Smiley Faces, Emojis, and Reward Systems: Another Perspective on Behavior

Building success upon “what already works” is the way to go when it comes to motivation, reward systems, and inspiring the best from our children.  They are no different than the larger, older forms of humanity; we all like positive feedback and respond accordingly. However, I am writing about the use of Smiley Faces within these reinforcement systems for I believe in certain circumstances, these little affirmations reinforce the wrong message: “I am a good person” or “I am a bad person” in the eyes of my teachers or my parents.  And in the context of behavior, where communication is transferred through one’s actions, the message of being “good” or “bad” takes away from the intent of these systems; which is all about reinforcing behaviors, rather than judging our children as “good” or “bad”.

I know this may sound so simplistic.  However, many of my clients with my education advocacy practice have children who’s sense of themselves is twindling due to the struggle they face every day within the school setting due to their response to the environment.  For kids who experience ADHD, Autism, or other Sensory-related symptoms, “fight or flight” responses are natural reactions when one feels over-whelmed.  Often, these kids internalize a poor sense of themselves as a result of the discipline process and typical intervention.  So when the school develops a reinforcement system, often within a behavior intervention plan (BIP), which features smiley faces as the form of feedback, it often is interpretted as follows:

“My teacher is happy with me; she likes me” when the smiley face is received. Or …

“My teacher does not like me, I just earned a frown face for my day at school”.

So what I am suggesting is a program that moves away from the Smiley Face and shifts to a behavior-focus reinforcement system.

Keep in mind, most behavior intervention plans (BIP) are more likely to lead to successful intervention when the focus is limited to ONE to THREE target behaviors at a time.

In addition, the targeted behavior, the preferred behavior, is best written in a positive affirmation of “what one expects from the student” rather than focusing on the behavior that needs to change.  For example: Instead of focusing on “During class, the number of call-outs will reduce from five every hour to one every hour”, the actual reward system developed with the child will highlight the following:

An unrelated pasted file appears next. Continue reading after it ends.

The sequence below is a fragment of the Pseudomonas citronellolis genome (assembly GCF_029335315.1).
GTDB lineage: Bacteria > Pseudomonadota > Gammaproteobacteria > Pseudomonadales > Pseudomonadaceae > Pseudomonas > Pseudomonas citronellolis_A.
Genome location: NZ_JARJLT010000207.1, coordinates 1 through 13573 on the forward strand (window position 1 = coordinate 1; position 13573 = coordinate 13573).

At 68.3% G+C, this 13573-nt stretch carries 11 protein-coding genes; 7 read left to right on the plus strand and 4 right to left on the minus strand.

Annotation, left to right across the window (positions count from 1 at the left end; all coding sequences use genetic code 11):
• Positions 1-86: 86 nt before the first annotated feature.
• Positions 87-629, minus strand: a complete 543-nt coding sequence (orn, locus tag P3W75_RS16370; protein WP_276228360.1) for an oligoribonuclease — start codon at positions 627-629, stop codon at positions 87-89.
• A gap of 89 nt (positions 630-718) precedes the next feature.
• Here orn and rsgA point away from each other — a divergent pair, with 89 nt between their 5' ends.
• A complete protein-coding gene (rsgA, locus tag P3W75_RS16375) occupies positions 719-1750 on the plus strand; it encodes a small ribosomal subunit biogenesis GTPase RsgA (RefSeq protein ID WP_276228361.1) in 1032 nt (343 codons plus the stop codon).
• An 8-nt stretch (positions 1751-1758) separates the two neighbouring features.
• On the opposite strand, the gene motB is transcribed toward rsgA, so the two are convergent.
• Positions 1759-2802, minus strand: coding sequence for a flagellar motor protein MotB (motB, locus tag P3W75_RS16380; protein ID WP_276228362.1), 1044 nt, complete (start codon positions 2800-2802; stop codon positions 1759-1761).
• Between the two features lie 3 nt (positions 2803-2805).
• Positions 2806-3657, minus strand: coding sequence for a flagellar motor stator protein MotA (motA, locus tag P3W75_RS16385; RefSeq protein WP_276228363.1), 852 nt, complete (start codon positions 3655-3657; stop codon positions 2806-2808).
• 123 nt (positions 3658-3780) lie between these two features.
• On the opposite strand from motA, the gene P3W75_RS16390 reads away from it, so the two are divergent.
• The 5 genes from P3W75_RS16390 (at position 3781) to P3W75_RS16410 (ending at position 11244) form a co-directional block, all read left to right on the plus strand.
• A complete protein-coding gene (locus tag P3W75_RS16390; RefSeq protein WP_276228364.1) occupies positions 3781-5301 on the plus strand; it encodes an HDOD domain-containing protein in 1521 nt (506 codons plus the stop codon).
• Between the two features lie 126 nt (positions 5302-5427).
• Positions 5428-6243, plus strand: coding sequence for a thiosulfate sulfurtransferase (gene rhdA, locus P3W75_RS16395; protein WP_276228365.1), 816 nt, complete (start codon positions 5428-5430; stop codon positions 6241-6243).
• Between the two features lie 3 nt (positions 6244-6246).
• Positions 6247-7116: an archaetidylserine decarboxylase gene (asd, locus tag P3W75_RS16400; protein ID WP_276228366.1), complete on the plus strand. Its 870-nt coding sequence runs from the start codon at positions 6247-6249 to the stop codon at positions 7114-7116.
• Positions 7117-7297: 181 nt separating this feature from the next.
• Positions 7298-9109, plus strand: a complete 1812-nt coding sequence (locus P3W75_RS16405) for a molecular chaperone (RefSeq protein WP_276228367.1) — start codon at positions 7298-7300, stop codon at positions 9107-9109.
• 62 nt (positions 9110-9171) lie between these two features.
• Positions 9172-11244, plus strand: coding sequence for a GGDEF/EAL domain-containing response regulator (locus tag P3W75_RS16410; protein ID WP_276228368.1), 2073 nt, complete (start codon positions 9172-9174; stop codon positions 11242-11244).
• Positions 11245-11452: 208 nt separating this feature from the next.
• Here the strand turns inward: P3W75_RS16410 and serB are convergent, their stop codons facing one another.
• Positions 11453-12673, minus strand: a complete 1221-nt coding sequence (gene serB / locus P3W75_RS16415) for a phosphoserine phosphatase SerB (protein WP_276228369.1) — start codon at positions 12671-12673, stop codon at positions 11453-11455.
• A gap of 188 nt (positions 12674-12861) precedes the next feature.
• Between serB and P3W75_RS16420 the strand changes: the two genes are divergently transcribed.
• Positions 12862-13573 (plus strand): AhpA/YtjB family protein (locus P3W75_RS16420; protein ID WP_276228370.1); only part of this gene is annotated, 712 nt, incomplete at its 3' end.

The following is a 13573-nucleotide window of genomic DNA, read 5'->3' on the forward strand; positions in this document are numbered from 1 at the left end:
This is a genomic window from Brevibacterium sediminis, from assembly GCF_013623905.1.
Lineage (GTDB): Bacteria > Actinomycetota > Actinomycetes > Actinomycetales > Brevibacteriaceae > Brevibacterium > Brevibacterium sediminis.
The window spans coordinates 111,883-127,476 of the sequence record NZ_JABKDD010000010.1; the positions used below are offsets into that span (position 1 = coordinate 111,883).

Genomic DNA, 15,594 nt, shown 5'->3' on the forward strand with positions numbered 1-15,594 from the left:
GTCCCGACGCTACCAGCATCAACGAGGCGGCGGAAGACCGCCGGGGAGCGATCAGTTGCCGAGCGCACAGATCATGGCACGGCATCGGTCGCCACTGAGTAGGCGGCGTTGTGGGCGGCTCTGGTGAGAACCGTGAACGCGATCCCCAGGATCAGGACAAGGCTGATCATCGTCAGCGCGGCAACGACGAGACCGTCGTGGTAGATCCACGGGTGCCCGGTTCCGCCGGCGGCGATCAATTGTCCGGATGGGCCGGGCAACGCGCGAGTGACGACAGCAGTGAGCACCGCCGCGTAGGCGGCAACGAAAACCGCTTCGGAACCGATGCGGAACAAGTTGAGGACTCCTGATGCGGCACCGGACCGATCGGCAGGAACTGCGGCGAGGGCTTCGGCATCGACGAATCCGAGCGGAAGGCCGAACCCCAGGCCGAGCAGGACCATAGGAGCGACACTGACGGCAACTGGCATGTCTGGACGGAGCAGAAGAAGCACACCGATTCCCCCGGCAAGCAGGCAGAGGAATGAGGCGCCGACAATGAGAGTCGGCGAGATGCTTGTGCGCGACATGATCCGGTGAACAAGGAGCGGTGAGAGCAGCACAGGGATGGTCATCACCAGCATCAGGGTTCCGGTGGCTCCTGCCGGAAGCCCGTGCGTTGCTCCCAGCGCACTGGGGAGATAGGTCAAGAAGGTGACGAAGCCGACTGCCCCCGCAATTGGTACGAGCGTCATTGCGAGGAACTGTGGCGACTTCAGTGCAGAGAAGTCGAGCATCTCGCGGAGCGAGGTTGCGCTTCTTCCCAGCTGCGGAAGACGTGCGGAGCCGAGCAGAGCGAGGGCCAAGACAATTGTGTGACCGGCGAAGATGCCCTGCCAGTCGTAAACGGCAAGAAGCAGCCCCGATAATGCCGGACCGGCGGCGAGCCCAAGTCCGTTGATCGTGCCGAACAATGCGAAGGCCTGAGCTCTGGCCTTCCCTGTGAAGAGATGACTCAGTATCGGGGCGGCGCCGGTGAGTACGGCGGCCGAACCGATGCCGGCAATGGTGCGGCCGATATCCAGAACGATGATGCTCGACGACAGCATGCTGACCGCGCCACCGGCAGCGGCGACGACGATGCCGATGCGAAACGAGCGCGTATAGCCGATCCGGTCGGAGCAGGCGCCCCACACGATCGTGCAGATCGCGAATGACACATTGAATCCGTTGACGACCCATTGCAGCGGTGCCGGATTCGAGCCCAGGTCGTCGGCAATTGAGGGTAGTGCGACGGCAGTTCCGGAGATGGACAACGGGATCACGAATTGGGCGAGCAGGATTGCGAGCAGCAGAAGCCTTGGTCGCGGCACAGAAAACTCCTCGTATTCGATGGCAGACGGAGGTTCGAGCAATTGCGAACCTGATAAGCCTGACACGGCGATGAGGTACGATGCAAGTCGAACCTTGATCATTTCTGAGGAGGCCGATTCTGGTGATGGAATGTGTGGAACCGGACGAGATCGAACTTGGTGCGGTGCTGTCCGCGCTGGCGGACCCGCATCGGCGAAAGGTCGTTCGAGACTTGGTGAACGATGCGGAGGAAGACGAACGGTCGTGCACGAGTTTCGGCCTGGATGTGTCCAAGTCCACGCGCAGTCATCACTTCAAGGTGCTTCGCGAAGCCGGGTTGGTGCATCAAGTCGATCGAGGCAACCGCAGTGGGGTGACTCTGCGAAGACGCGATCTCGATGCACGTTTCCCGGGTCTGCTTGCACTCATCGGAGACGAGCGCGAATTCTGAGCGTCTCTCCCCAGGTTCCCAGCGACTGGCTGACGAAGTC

DURING CLASS, I RAISE MY HAND WHEN I WANT TO SPEAK:

And this will be measured by the following rubric:

0= Never

1= Rarely

2= Sometimes

3= Often

4= Always

Now, some kids may not be able to work through the difference between RARELY and SOMETIMES or SOMETIMES and OFTEN … so you modify accordingly.  If you need to have a picture that goes along with this specific behavior, having the child draw a figure of a student raising their hand, or having the student cut out a picture from a magazine, showing a child with their hand raised, may work best rather than smiley faces alone.

Then these POINTS, 0-4,  transfer into a REWARD System.  Often a graduated reward program, highlighting specific rewards for each accumulated point level works best:

For example:

10 Points = First in line for the day

15 points = Game Tme with a buddy during independent free time

20 points = Lunch Buddy time in the class for one day

In addition to this being a progressive system, modified based upon the child’s development and interests, this system reinforces the idea of DELAYING PLEASURE for there is an opportunity for the child to bank these points toward higher level rewards.  So it affirms both the targeted behaviors but also supports the development of patience versus impulsivity.

Notably, it’s the child herself who internalizes “Happy Face” emotions and a developing sense of herself through an assessment of her own efforts rather than being dependent on an adult for this level of affirmation.  

Again, I know this may read rather simple, and somewhat obvious to some, however, ever day in this work, I come across behavior plans that fail to meet the needs of the children for three simple reasons:

  1. The expected targeted behavior may not be clear to the child.
  2. There may be too many targeted behaviors being reinforced at one time.
  3. The reward system may be implemented as a punishment as well; for the opportunity to work toward rewards may feel undaunting and unattainable by the child.

For more information and support, please contact us at www.specialeducationadvocacy.org.  It would be my pleasure talking to you more about your son, daughter, or other concerns you may have.

 

Larry

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